the everlasting LED

Thread Starter

The Ignorant Artist

Joined Jul 31, 2012
5
Hello all,

I'm new here and new to electronics in general. I am an artist and architect very humbly asking for your advice. If this type of inquiry is not welcome on your forum, I apologize.

I want to create a completely sealed block of resin internally lit by a battery powered LED circuit that lasts as long as is currently possible. I'm shooting for years. It should be about the size of a beer can and provide enough light to read by if held very close to the page. Is this possible? I have found examples of this being done in the past but with no stated life expectancy. How could I roughly calculate this? How long do you think an optimally designed circuit might last?

potential problems:
-I understand the heat damages LEDs over time. Encasing the circuit in resin may accelerate this as the plastic will inevitably retain the heat generated by the light. Is this actually a problem? How might I mitigate it?
-From what I have read, LEDs never truly burn out but rather slowly dim. For my purposes, it would be best if the bulb died fairly suddenly. Could I create a circuit that switches off or self destructs when a specified low level of power consumption is reached?

Any comments would be greatly appreciated. Thanks!
 

Markd77

Joined Sep 7, 2009
2,806
I wouldn't worry about heat or the LED fading over time, if you all you have is a beer can with batteries in, it will have to run at very low power levels.
Just as an example, you need 3 AA cells to give enough voltage for a white LED.
Lithium cells are around 3000mAh so with 3 cells and the LED at 1mA (fairly dim) it will run out after 3000 hours which is about 4 months.
Put 12 cells in there and it will last 9000 hours (about a year) at the same current.
 

tracecom

Joined Apr 16, 2010
3,944
You could add an inertial switch that turns the LEDs on when the "can" is shaken, and a timer that keeps them on for a few minutes, and they turn off until the can is shaken again. This would prolong the life of the batteries. In addition, you might embed a small solar cell inside the acrylic to recharge the batteries.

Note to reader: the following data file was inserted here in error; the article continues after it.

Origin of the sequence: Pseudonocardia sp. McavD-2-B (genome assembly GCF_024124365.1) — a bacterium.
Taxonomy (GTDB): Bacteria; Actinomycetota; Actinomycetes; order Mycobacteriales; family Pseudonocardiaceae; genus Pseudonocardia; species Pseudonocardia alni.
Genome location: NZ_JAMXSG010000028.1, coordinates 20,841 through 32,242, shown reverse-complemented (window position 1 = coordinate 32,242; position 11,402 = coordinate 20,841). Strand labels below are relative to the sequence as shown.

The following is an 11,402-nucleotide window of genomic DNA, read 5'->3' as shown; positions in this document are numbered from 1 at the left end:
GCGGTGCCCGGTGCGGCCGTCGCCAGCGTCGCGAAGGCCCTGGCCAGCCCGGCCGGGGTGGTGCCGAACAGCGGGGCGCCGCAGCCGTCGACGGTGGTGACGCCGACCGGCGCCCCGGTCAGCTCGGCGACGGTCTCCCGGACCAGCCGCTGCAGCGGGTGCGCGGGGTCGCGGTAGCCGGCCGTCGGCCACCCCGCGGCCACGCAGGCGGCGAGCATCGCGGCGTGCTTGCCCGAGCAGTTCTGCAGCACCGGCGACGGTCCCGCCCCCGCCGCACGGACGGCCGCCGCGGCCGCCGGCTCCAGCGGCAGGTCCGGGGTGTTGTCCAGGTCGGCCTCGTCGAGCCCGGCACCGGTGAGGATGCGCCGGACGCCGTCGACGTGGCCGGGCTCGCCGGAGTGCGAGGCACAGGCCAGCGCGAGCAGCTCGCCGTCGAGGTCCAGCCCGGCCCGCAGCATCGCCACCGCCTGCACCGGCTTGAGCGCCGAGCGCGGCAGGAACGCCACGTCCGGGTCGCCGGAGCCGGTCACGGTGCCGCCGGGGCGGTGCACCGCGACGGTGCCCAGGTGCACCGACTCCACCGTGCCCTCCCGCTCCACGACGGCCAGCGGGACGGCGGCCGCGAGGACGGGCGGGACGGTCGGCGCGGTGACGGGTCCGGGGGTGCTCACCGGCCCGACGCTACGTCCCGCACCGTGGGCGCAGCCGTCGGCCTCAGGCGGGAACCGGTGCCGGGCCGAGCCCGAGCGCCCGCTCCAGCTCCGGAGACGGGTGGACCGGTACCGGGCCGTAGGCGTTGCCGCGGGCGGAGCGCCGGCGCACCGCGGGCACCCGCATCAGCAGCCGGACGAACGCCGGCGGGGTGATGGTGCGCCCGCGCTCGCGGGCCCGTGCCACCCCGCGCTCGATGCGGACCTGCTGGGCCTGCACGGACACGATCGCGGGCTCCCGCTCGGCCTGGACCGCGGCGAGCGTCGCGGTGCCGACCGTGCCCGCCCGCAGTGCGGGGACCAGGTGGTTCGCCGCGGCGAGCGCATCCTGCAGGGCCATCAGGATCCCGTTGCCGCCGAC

KJ6EAD

Joined Apr 30, 2011
1,573
Four 19Ah lithium D cells would give you 8mA for more than a year (24 hrs day) and that's enough current to provide ~5 lumens (enough to comfortably read) using the best available LEDs.

Is a non-contact rechargeable system an option?
 
Last edited:

Wendy

Joined Mar 24, 2008
22,239
Four 19Ah lithium D cells would give you 8mA for more than a year (24 hrs day) and that's enough current to provide ~5 lumens (enough to comfortably read) using the best available LEDs.

Is a non-contact rechargeable system an option?
I like that, basically a hidden coil that recharges the batteries with no electrical contact.

There is an old concept call throwies where you light up LEDs with no battery included. They couple into a pulsating magnetic field from a coil hidden under a blotter. Just put the LEDs on the surface of the blotter and they glow, with no apparent power source. A common theme is to make them in the shape of bugs.

http://www.instructables.com/id/LED-Throwies/

Another different kind of throwie is a LED with a watch cell battery and a magnet, you can stick them to vehicles and other metal surfaces. It is a form of art unto itself.
 

BMorse

Joined Sep 26, 2009
2,675
A "joule thief" circuit to drive the LED (I have successfully driven 9 white LED's off of 1 AAA battery with a joule thief circuit) and an inductive charging unit to charge an internal battery/capacitor bank might make this a pretty interesting project......
 

KJ6EAD

Joined Apr 30, 2011
1,573
Pretty expensive...$20 each...
That's right, it would be a $100 light. This is the "is it possible?" stage of development, not the "how cheap can we make it?" phase. The OP specified only self-contained longevity, size and luminosity.
 
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